Mark Zuckerberg is arguably one of the most successful entrepreneurs in history. Thanks to the film "The Social Network" and Facebook itself, most people feel like they know a lot about him.
There was one thing few people knew about him in the early years, though: He was mentored by Steve Jobs. And Steve was mentored by Mike Markkula, one of Apple's earliest investors and senior executives.
From the outside it seemed Apple and Facebook were rivals, but Zuckerberg credits Jobs with imparting wisdom on subjects like building a strong team and keeping company focus strong. While Zuckerberg's image may seem arrogant and brash, he was smart enough in the early days to seek out mentors who were older and wiser than him.
And thanks--at least in part to that--everyone gets to enjoy the benefits of Facebook.
(The same goes for software engineer Eric Schmidt who mentored Sergey Brin and Larry Page of Google.)
Some people seem to think entrepreneurs don't need mentors, but in my experience a good mentor/mentee relationship is vital for entrepreneurs of all ages and at all stages--especially in the early days of a company and when the entrepreneur is still young and inexperienced.
When your instinct is to march to your own drum, why should you seek the advice of older, successful entrepreneurs? Consider these benefits:
1. Experience beyond your years: Young entrepreneurs often think they've cornered the market on innovative thinking. However, as anyone who has worked with a good mentor will tell you, they didn't become successful on their own.
Often, a seasoned mentor can challenge you to think in ways that never occurred to you because they've seen more of the world (and more of business) than you have. They've also been innovating and solving problems for a much longer time. They won't have all the answers, but if you allow mentors to bolster your experience with theirs, you'll be able to operate much more shrewdly and with more confidence than you otherwise would on your own.
2. Networks beyond your experience: Of course, in business, it's important to know the right people. You might be a networking genius, but if you've only been at it for a few years, you're still limited by that time frame.
A seasoned mentor, on the other hand, will have connections and a good reputation built up over years. He or she can see connections between people that you never could, at least in the early stages of starting your own business. Most importantly, though, a good mentor will have strong relationships with people who are already successful business leaders--and can help you make the most of their hard-won networks. If you only network within your own circle of colleagues from your generation, you won't have access to the business leaders currently making big decisions that affect your industry.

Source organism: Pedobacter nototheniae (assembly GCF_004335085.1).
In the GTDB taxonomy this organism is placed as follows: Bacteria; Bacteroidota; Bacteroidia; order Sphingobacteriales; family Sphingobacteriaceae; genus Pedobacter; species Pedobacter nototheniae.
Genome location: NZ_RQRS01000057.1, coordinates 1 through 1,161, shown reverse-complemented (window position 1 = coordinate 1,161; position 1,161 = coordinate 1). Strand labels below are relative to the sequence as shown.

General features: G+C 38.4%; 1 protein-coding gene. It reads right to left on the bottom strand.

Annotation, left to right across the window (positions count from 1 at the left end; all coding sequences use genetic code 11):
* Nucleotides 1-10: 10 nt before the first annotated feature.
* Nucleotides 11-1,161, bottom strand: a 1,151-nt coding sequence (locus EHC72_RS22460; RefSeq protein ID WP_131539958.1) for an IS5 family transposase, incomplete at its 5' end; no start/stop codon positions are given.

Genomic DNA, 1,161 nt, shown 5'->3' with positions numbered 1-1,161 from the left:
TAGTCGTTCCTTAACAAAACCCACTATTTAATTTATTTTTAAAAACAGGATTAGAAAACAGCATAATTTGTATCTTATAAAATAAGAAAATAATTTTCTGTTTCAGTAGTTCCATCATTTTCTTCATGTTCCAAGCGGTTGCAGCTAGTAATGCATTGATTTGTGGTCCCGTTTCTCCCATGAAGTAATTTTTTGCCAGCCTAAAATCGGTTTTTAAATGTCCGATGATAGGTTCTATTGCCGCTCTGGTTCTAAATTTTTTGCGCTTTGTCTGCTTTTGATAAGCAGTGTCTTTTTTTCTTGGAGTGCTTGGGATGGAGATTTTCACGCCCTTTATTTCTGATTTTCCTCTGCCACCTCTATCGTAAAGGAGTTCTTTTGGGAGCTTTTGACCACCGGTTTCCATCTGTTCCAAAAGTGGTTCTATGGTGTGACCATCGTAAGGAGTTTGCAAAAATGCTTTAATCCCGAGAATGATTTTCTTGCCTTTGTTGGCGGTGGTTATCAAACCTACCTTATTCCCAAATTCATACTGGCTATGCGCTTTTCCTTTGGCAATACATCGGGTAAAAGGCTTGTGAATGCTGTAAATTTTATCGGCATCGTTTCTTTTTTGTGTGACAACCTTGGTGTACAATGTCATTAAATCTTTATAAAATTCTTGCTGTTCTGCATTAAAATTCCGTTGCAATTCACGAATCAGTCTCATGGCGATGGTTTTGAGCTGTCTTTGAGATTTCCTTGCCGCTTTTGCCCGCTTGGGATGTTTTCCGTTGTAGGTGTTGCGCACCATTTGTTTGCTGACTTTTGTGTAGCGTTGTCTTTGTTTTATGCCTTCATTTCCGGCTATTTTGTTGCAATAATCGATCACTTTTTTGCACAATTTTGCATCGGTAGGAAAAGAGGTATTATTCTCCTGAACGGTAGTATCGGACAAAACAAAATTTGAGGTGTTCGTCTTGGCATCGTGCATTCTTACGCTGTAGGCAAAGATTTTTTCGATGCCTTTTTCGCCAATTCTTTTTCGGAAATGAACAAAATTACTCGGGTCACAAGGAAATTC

3. Insight beyond your knowledge: Often, a single, sound piece of advice from a mentor can be the catalyst that changes an entrepreneur's frame of reference forever.
One "Aha!" moment can propel you forward faster than a year of steady work (or keep you from making a costly mistake). Friends and peers may share their intuitions or perceptions with you, but when you respect the experience and wisdom of a mentor, you're more likely to accept and value his or her insights--as well as apply them faster and more effectively with greater results.
While more seasoned mentors may be viewed as being behind the times for not carrying iPhones and other hot gadgets, their experience outweighs this notion. Young entrepreneurs sometimes hide behind their technological devices and use quick text exchanges to correspond with people. Experienced mentors can share the intangible nuances of communication they have mastered through relationships they've forged the old fashioned way with rookie business leaders.
One of the biggest obstacles to finding and cultivating a good mentor relationship is the entrepreneur's own pride (and yes, sometimes arrogance). We're wired to blaze our own trails, so it's sometimes difficult to be humble enough to slow down, get a fresh perspective, and hear things we don't want to hear.
Like it or not, most of today's most successful entrepreneurs have all sought mentors and paid heed to their advice to their direct benefit. If you want to experience success in any capacity, you owe it to yourself to find great mentors; listen and learn from them.